Seattle is coming to the forefront of the hockey world as the NHL announced a new franchise that will begin play in the 2021-22 season. However, the story of Seattle hockey begins way before the NHL’s announcement.
Local rinks and USA Hockey volunteers have worked diligently over the years at the grassroots level to promote and grow the game of hockey, laying a solid foundation for expansion.
“We have a committed community of people to make it all work,” said Donna Kaufman, USA Hockey vice president, junior council and Tacoma Twin Rinks director. “Since 2000, we’ve had new organizations come on and when the NHL began to show interest in Seattle, we had a good core group of people go to city council meetings to help drive the decision.
“Most of the work that has gone on here has been from a small, tight-knit community. We went from nine sheets of ice in the state of Washington to where we are now. Our Seattle hockey group is dedicated here.”
One youth program that has already benefited from the buzz created is the Sno-King Amateur Hockey Association.
“The rinks are alive, our beginner numbers are going up, and adult hockey is going up like crazy,” Sno-King hockey director Doug Kirton said. “The population is going through the roof. We’re interested to see how it all plays out. When you’re getting people from all over the world, it seems a lot of them are interested in hockey.”
Along with that interest comes a need for more ice sheets, and not just in Seattle. Tacoma is expected to add an additional sheet, and other clubs around the state are making similar plans. Along with rinks in Kirkland and Renton, the SnoKings organization is adding a new two-sheet facility, which is expected to open later this summer in Snoqualmie.
“We’re working to get ready to fill that [facility],” Kirton said. “It’s a great spot out there in Snoqualmie, where they’re putting it up in the mountains, right beside a golf course.”
Kirton, who has been with the Sno-King program since 2006, remembers working at a rink and watching on television when the NHL made the announcement of the franchise.
“I’d gotten wind beforehand it was a done deal,” he recalled. “But you never want to take anything for granted. You wonder if there are still boxes to check, is it really going to happen. The management that’s been running the Seattle team are the most professional people I’ve ever met.”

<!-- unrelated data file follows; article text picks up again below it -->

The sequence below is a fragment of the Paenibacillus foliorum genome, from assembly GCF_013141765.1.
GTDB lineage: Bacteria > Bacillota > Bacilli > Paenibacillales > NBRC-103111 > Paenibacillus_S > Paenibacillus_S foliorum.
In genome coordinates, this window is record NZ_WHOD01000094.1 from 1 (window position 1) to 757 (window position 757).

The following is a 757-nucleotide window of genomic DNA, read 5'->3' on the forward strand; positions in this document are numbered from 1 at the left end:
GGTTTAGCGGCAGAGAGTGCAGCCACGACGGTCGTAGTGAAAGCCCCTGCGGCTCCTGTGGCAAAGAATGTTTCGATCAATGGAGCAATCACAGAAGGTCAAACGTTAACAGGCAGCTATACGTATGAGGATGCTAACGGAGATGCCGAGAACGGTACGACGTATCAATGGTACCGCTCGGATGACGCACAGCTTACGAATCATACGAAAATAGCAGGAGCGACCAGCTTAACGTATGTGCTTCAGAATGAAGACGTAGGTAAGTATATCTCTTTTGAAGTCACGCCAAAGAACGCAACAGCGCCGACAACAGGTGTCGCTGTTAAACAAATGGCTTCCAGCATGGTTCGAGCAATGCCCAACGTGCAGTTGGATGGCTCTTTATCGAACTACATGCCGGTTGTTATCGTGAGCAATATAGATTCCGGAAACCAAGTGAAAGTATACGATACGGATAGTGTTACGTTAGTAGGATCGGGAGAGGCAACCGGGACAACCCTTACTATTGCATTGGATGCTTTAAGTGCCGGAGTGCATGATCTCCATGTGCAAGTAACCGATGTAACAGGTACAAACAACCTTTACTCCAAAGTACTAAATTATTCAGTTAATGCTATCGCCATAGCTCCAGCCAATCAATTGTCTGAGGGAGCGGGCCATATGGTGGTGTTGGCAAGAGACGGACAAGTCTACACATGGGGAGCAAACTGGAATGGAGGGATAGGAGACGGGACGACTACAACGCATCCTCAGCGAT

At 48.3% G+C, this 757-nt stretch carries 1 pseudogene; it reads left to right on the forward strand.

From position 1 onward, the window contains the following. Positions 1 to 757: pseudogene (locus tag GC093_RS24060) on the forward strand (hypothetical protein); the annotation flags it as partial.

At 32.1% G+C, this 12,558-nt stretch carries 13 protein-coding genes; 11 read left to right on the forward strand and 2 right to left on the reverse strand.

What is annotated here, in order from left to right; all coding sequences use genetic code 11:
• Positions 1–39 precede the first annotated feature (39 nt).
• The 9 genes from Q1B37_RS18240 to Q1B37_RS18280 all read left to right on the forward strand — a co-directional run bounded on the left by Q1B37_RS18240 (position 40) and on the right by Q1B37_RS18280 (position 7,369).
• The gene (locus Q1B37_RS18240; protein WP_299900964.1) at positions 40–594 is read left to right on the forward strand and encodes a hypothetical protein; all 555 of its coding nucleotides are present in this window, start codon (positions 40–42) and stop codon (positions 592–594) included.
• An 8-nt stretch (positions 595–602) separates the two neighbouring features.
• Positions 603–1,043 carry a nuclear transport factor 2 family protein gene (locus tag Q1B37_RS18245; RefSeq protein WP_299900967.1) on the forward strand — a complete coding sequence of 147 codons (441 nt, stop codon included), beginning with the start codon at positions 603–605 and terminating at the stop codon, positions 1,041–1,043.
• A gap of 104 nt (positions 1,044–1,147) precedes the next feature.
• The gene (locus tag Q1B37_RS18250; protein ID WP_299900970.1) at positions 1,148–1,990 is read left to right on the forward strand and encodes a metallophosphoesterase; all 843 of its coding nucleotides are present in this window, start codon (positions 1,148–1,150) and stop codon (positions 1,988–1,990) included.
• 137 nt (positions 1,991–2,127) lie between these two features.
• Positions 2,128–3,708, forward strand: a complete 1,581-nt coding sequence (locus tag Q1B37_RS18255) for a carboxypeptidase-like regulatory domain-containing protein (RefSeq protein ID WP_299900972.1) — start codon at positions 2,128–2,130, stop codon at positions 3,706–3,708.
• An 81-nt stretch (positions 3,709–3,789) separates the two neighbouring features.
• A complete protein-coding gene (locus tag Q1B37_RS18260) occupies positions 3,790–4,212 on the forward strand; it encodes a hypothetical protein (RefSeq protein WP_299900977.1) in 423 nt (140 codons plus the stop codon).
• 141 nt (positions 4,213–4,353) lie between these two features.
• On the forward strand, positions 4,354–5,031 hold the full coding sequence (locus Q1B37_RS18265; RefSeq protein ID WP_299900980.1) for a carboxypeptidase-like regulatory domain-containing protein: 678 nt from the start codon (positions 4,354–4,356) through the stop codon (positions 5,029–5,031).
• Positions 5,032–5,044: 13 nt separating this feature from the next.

The SnoKings were one of the first clubs in the country to host Try Hockey for Free events on a monthly basis to keep up with the demand of beginners wanting to play. At last February’s USA Hockey Try Hockey Day, over 100 kids signed up.
“We get kids in, introduce them, and then we have a steady supply being introduced to hockey throughout the offseason,” explained Jenn Wood, the club’s director of beginner hockey and the girls’ program director.
Kids who wish to continue learning the game following Try Hockey events can choose to enroll in the traditional learn-to-skate session or the Hockey 1 program. In Hockey 1, kids ages 4-9 who have never played the sport are taught the fundamentals of ice skating. They also learn the proper hockey stance, stride and how to handle a stick. It’s a six-week series with one session per week.
Once a player has successfully completed Hockey 1, they are promoted to learn-to-play, or Hockey 2, and fitted with full gear. Using USA Hockey’s American Development Model as a guide, players are placed in groups of similar skill levels, and participate in cross-ice games. Kids deemed ready for a competitive team are placed in USA Hockey designated divisions up to 18U.
One of the newest programs to the club is Late Start, geared toward kids 10-14 who are new to hockey. Participants learn the fundamentals of skating and puck-handling with a stick before playing games with their peers. Before launching the program, Wood was inundated with calls from parents of older kids wanting to play.
“I started making a spreadsheet of all the calls I got of kids in that older age group we had to turn away,” Wood said. “At the beginning of this year, I had 45 kids on this list. That was enough to start an entire program.”
Last year, Wood also started a full-time 8U girls’ team, and currently offers two teams each in 8U and 10U. Girls also have the option of playing on co-ed teams, and girls-only clinics take place throughout the regular season.
“A lot of parents of girls hadn’t considered hockey as an option,” Wood explained. “But now that they see the excitement over the NHL Seattle team coming in, there’s been a lot of excitement over girls hockey recently.”
As part of Hockey Week Across America, USA Hockey is celebrating Salute to Local Rinks Day, dedicated to local facilities that help shape a love of the game across the country. Kirton believes the enthusiasm surrounding the NHL franchise is just the tip of the iceberg for the growth of his and other programs in the Seattle area.
“We’re a market that needs as many indoor sports as it can get in the wintertime,” he said. “People are crying for activities. Throw the NHL on top of that, and you’ve got a tinderbox … it’s like all the stars lined up. The way they’re approaching their programming is off the charts.”
Story from Red Line Editorial, Inc.
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